Cancer soars in global South

1757F8BC63EAF045D1C1BAB7F69DED28Cancer rates are rising quickly in parts of the developing world as Southern nations battle to keep infections under control, according to a study published in Cancer Epidemiology, Biomarkers & Prevention. The  study looked at global cancer incidence and mortality rates up until 2012. Deaths from breast cancer, for example doubled in Zimbabwe and Uganda between 1992 and 2007.

A team led by Lindsey Torre, an epidemiologist at the American Cancer Society in Atlanta, United States, found that low- to middle income countries had the highest rates of infection-related cancers in the world.These include stomach cancer, associated with infection by Helicobacter pylori bacteria; liver cancer, linked with hepatitis B or C virus infection; and cervical cancer, which is associated with human papilloma virus (HPV) infection.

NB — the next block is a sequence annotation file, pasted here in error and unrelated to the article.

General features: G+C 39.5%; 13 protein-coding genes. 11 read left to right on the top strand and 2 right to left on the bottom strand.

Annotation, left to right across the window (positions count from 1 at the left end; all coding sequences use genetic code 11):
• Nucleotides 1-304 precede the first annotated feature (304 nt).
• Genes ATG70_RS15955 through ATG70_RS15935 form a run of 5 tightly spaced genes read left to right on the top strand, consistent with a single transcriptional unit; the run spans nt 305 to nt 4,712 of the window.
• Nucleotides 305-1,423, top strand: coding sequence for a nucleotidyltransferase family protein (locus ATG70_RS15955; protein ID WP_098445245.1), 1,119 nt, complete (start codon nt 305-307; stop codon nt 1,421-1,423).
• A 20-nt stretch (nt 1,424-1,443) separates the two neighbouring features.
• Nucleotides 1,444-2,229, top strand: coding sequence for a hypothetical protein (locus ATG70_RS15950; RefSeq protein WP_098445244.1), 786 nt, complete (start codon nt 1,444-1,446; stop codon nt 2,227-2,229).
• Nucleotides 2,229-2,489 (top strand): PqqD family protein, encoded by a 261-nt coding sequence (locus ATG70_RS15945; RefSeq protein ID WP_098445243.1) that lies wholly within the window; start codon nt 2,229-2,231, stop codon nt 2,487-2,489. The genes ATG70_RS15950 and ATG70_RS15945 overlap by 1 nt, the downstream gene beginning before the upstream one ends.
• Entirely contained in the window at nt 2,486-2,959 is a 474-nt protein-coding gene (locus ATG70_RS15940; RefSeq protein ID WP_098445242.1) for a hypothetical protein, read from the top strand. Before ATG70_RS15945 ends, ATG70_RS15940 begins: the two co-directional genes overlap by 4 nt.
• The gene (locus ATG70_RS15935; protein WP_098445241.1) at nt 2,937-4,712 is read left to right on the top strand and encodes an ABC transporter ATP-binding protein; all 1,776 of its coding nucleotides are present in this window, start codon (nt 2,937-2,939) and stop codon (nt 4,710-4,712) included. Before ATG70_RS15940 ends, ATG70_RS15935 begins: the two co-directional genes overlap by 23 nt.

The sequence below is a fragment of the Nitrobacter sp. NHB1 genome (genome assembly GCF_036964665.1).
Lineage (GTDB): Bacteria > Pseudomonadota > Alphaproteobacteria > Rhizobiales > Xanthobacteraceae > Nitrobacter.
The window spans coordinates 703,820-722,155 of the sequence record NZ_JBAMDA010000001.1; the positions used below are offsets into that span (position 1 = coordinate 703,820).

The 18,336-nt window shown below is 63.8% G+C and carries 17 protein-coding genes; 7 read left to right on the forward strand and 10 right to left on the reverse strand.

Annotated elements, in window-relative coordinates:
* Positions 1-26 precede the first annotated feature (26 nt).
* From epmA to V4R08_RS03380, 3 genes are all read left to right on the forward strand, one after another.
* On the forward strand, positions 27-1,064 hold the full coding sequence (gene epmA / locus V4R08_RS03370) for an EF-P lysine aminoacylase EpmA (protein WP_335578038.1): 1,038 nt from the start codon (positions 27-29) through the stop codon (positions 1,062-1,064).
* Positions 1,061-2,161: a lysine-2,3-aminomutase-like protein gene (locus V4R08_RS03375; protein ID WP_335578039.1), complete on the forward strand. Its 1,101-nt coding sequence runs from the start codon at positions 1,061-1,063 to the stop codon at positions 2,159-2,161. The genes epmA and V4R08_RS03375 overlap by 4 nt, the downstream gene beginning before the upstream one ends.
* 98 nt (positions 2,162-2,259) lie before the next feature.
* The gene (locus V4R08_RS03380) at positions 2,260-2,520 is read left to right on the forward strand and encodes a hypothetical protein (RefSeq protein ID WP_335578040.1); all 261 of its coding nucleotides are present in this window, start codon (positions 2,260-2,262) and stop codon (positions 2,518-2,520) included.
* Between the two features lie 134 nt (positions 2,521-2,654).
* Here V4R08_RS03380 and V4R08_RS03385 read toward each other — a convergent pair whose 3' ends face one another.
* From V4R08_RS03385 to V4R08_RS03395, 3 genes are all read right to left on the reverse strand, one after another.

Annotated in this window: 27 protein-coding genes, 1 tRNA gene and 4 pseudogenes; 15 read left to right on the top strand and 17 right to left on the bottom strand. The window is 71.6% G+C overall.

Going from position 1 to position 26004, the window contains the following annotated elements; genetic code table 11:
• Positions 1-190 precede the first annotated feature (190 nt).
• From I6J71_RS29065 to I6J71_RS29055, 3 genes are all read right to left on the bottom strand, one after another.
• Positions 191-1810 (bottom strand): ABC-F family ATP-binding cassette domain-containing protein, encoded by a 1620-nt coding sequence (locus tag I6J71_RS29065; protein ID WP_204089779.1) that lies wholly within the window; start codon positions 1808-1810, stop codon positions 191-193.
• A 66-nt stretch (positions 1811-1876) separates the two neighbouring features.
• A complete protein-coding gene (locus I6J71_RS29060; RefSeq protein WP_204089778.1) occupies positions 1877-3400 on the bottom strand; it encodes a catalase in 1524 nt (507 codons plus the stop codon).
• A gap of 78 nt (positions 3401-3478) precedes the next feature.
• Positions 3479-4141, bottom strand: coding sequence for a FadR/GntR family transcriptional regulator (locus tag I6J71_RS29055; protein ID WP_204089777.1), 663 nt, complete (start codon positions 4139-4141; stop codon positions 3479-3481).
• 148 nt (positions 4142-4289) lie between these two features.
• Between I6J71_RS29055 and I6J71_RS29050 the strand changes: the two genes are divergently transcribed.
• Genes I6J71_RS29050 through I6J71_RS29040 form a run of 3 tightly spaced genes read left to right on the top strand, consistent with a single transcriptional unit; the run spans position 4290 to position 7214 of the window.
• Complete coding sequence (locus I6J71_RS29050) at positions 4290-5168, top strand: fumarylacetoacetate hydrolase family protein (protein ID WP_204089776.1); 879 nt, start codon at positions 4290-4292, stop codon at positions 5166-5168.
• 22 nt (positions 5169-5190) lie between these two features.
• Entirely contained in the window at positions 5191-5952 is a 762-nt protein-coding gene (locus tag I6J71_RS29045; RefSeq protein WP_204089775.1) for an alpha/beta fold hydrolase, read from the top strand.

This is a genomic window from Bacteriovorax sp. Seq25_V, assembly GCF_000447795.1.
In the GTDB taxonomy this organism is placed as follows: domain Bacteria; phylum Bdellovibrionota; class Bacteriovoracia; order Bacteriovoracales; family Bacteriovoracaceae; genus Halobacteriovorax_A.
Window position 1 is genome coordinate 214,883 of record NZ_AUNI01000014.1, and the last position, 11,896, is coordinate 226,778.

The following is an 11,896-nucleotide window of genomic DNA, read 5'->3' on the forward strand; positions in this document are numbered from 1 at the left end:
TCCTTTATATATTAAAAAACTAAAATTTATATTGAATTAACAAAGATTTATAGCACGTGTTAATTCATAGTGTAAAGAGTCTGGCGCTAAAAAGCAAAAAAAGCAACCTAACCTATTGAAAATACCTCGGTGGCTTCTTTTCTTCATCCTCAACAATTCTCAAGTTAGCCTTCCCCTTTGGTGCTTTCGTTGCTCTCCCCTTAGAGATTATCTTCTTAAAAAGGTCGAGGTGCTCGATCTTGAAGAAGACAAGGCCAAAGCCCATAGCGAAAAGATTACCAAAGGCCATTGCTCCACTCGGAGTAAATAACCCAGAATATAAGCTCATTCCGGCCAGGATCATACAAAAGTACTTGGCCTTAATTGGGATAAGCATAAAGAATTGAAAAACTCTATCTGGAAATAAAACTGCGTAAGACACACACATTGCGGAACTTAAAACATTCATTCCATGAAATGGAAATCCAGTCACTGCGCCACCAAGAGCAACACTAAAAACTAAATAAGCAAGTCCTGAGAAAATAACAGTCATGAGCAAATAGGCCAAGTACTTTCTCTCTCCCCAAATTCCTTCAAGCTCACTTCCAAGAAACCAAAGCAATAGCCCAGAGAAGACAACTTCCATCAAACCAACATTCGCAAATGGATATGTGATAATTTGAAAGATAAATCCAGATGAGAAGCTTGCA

Read about the study in